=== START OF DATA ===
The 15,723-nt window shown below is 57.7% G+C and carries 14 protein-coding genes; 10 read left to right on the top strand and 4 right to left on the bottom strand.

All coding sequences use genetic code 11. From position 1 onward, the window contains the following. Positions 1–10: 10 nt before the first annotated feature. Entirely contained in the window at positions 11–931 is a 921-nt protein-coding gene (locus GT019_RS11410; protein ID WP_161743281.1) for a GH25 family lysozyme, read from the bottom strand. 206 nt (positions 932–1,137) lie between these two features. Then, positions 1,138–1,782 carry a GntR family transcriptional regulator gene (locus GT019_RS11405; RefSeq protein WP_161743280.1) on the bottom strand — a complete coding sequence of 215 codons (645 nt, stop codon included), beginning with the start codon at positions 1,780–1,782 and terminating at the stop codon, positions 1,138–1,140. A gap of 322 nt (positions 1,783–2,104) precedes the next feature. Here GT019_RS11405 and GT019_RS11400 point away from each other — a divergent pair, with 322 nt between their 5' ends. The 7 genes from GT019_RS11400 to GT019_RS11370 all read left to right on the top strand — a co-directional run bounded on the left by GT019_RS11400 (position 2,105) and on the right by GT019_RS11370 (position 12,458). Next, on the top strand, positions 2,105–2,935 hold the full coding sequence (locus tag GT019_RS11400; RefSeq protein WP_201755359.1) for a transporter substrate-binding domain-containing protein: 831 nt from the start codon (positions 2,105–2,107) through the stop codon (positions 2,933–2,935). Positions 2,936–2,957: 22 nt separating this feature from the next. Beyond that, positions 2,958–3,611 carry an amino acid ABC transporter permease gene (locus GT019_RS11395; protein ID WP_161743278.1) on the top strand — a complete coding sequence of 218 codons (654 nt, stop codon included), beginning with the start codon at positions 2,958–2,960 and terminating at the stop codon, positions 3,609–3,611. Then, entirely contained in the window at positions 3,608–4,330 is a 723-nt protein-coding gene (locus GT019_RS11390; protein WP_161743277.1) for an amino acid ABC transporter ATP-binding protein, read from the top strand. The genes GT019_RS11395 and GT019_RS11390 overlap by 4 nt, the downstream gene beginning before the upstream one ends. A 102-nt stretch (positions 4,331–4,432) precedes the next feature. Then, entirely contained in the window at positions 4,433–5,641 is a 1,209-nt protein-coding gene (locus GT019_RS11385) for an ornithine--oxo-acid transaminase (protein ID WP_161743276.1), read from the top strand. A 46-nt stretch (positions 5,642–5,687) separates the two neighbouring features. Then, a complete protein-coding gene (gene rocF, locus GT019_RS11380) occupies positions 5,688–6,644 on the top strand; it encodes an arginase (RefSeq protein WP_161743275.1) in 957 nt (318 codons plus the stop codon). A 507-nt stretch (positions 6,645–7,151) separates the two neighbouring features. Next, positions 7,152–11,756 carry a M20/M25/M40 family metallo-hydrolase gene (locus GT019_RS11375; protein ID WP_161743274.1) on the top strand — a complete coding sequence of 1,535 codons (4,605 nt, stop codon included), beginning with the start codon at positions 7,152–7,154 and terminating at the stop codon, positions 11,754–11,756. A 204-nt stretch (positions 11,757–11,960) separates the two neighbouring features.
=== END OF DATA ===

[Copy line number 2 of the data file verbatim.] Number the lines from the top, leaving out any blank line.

All coding sequences use genetic code 11. From position 1 onward, the window contains the following. Positions 1–10: 10 nt before the first annotated feature. Entirely contained in the window at positions 11–931 is a 921-nt protein-coding gene (locus GT019_RS11410; protein ID WP_161743281.1) for a GH25 family lysozyme, read from the bottom strand. 206 nt (positions 932–1,137) lie between these two features. Then, positions 1,138–1,782 carry a GntR family transcriptional regulator gene (locus GT019_RS11405; RefSeq protein WP_161743280.1) on the bottom strand — a complete coding sequence of 215 codons (645 nt, stop codon included), beginning with the start codon at positions 1,780–1,782 and terminating at the stop codon, positions 1,138–1,140. A gap of 322 nt (positions 1,783–2,104) precedes the next feature. Here GT019_RS11405 and GT019_RS11400 point away from each other — a divergent pair, with 322 nt between their 5' ends. The 7 genes from GT019_RS11400 to GT019_RS11370 all read left to right on the top strand — a co-directional run bounded on the left by GT019_RS11400 (position 2,105) and on the right by GT019_RS11370 (position 12,458). Next, on the top strand, positions 2,105–2,935 hold the full coding sequence (locus tag GT019_RS11400; RefSeq protein WP_201755359.1) for a transporter substrate-binding domain-containing protein: 831 nt from the start codon (positions 2,105–2,107) through the stop codon (positions 2,933–2,935). Positions 2,936–2,957: 22 nt separating this feature from the next. Beyond that, positions 2,958–3,611 carry an amino acid ABC transporter permease gene (locus GT019_RS11395; protein ID WP_161743278.1) on the top strand — a complete coding sequence of 218 codons (654 nt, stop codon included), beginning with the start codon at positions 2,958–2,960 and terminating at the stop codon, positions 3,609–3,611. Then, entirely contained in the window at positions 3,608–4,330 is a 723-nt protein-coding gene (locus GT019_RS11390; protein WP_161743277.1) for an amino acid ABC transporter ATP-binding protein, read from the top strand. The genes GT019_RS11395 and GT019_RS11390 overlap by 4 nt, the downstream gene beginning before the upstream one ends. A 102-nt stretch (positions 4,331–4,432) precedes the next feature. Then, entirely contained in the window at positions 4,433–5,641 is a 1,209-nt protein-coding gene (locus GT019_RS11385) for an ornithine--oxo-acid transaminase (protein ID WP_161743276.1), read from the top strand. A 46-nt stretch (positions 5,642–5,687) separates the two neighbouring features. Then, a complete protein-coding gene (gene rocF, locus GT019_RS11380) occupies positions 5,688–6,644 on the top strand; it encodes an arginase (RefSeq protein WP_161743275.1) in 957 nt (318 codons plus the stop codon). A 507-nt stretch (positions 6,645–7,151) separates the two neighbouring features. Next, positions 7,152–11,756 carry a M20/M25/M40 family metallo-hydrolase gene (locus GT019_RS11375; protein ID WP_161743274.1) on the top strand — a complete coding sequence of 1,535 codons (4,605 nt, stop codon included), beginning with the start codon at positions 7,152–7,154 and terminating at the stop codon, positions 11,754–11,756. A 204-nt stretch (positions 11,757–11,960) separates the two neighbouring features.